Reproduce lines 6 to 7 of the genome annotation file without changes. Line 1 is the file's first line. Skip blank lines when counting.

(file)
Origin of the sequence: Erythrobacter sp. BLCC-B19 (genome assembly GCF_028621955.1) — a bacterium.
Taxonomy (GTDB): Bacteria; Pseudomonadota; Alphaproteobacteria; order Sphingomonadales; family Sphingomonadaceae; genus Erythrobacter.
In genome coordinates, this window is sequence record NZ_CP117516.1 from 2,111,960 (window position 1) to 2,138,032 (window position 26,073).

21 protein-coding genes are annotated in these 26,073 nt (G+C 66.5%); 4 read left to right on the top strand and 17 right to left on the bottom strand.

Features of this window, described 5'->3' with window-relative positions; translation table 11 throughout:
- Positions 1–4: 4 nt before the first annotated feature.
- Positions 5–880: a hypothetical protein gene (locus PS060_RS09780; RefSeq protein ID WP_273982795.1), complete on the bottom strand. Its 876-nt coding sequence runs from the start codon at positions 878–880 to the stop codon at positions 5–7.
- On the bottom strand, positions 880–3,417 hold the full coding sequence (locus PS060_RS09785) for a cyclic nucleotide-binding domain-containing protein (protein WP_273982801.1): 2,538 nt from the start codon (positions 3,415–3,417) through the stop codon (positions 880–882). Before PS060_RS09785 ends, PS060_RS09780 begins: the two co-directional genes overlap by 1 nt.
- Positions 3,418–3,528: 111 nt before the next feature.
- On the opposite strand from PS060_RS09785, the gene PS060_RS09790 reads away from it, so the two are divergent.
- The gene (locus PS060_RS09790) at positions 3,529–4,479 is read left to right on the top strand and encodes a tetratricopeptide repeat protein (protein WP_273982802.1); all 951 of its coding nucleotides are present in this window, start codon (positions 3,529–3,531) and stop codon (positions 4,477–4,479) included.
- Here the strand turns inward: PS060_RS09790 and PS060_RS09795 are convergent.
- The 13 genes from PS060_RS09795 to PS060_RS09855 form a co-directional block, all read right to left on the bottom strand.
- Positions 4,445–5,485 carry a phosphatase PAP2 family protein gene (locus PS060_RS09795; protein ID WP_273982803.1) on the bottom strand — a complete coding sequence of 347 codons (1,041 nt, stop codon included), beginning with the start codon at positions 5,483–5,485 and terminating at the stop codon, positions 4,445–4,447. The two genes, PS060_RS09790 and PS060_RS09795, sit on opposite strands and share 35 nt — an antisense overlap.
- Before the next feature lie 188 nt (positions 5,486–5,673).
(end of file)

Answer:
- Positions 1–4: 4 nt before the first annotated feature.
- Positions 5–880: a hypothetical protein gene (locus PS060_RS09780; RefSeq protein ID WP_273982795.1), complete on the bottom strand. Its 876-nt coding sequence runs from the start codon at positions 878–880 to the stop codon at positions 5–7.